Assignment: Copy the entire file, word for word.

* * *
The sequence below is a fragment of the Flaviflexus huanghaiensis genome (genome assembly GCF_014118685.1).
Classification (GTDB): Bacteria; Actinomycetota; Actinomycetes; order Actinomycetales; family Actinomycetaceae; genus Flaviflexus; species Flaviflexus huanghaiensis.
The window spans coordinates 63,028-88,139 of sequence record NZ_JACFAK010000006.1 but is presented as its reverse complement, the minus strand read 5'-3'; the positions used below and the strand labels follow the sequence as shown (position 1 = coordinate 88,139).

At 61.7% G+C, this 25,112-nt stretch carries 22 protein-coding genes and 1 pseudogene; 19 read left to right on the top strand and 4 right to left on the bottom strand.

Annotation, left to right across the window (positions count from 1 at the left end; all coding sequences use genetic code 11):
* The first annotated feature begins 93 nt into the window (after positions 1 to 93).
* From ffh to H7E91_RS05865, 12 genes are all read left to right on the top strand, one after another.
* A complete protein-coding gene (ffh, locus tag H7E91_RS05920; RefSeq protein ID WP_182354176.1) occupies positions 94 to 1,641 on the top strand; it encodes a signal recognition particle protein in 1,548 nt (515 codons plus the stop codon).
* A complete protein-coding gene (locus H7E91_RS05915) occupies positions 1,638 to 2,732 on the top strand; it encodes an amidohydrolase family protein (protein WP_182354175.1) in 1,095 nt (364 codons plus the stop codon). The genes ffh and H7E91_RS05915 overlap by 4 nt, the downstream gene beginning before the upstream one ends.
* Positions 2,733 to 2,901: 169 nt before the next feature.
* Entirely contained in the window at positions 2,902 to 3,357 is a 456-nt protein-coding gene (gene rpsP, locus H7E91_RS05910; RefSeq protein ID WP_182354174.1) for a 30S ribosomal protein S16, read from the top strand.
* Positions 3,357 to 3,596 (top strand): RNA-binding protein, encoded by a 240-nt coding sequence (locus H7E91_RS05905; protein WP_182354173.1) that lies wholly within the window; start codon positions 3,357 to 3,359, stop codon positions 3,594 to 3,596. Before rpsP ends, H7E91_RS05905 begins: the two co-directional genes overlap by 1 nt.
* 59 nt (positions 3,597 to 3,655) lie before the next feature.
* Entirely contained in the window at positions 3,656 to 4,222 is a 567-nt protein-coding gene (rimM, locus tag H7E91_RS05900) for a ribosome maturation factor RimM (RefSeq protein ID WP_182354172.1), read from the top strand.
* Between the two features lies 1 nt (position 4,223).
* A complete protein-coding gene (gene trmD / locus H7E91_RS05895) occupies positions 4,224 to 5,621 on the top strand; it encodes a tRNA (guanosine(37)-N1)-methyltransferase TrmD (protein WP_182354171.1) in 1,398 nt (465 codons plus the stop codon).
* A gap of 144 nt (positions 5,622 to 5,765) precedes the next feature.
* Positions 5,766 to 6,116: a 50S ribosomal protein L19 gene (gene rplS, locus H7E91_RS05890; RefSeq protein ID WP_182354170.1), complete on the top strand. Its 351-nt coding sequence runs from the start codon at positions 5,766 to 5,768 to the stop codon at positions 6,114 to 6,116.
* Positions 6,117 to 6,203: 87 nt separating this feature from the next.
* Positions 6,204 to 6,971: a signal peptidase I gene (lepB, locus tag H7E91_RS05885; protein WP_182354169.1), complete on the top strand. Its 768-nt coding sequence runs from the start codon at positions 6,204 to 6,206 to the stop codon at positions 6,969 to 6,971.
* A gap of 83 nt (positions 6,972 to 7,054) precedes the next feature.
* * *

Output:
The sequence below is a fragment of the Flaviflexus huanghaiensis genome (genome assembly GCF_014118685.1).
Classification (GTDB): Bacteria; Actinomycetota; Actinomycetes; order Actinomycetales; family Actinomycetaceae; genus Flaviflexus; species Flaviflexus huanghaiensis.
The window spans coordinates 63,028-88,139 of sequence record NZ_JACFAK010000006.1 but is presented as its reverse complement, the minus strand read 5'-3'; the positions used below and the strand labels follow the sequence as shown (position 1 = coordinate 88,139).

At 61.7% G+C, this 25,112-nt stretch carries 22 protein-coding genes and 1 pseudogene; 19 read left to right on the top strand and 4 right to left on the bottom strand.

Annotation, left to right across the window (positions count from 1 at the left end; all coding sequences use genetic code 11):
* The first annotated feature begins 93 nt into the window (after positions 1 to 93).
* From ffh to H7E91_RS05865, 12 genes are all read left to right on the top strand, one after another.
* A complete protein-coding gene (ffh, locus tag H7E91_RS05920; RefSeq protein ID WP_182354176.1) occupies positions 94 to 1,641 on the top strand; it encodes a signal recognition particle protein in 1,548 nt (515 codons plus the stop codon).
* A complete protein-coding gene (locus H7E91_RS05915) occupies positions 1,638 to 2,732 on the top strand; it encodes an amidohydrolase family protein (protein WP_182354175.1) in 1,095 nt (364 codons plus the stop codon). The genes ffh and H7E91_RS05915 overlap by 4 nt, the downstream gene beginning before the upstream one ends.
* Positions 2,733 to 2,901: 169 nt before the next feature.
* Entirely contained in the window at positions 2,902 to 3,357 is a 456-nt protein-coding gene (gene rpsP, locus H7E91_RS05910; RefSeq protein ID WP_182354174.1) for a 30S ribosomal protein S16, read from the top strand.
* Positions 3,357 to 3,596 (top strand): RNA-binding protein, encoded by a 240-nt coding sequence (locus H7E91_RS05905; protein WP_182354173.1) that lies wholly within the window; start codon positions 3,357 to 3,359, stop codon positions 3,594 to 3,596. Before rpsP ends, H7E91_RS05905 begins: the two co-directional genes overlap by 1 nt.
* 59 nt (positions 3,597 to 3,655) lie before the next feature.
* Entirely contained in the window at positions 3,656 to 4,222 is a 567-nt protein-coding gene (rimM, locus tag H7E91_RS05900) for a ribosome maturation factor RimM (RefSeq protein ID WP_182354172.1), read from the top strand.
* Between the two features lies 1 nt (position 4,223).
* A complete protein-coding gene (gene trmD / locus H7E91_RS05895) occupies positions 4,224 to 5,621 on the top strand; it encodes a tRNA (guanosine(37)-N1)-methyltransferase TrmD (protein WP_182354171.1) in 1,398 nt (465 codons plus the stop codon).
* A gap of 144 nt (positions 5,622 to 5,765) precedes the next feature.
* Positions 5,766 to 6,116: a 50S ribosomal protein L19 gene (gene rplS, locus H7E91_RS05890; RefSeq protein ID WP_182354170.1), complete on the top strand. Its 351-nt coding sequence runs from the start codon at positions 5,766 to 5,768 to the stop codon at positions 6,114 to 6,116.
* Positions 6,117 to 6,203: 87 nt separating this feature from the next.
* Positions 6,204 to 6,971: a signal peptidase I gene (lepB, locus tag H7E91_RS05885; protein WP_182354169.1), complete on the top strand. Its 768-nt coding sequence runs from the start codon at positions 6,204 to 6,206 to the stop codon at positions 6,969 to 6,971.
* A gap of 83 nt (positions 6,972 to 7,054) precedes the next feature.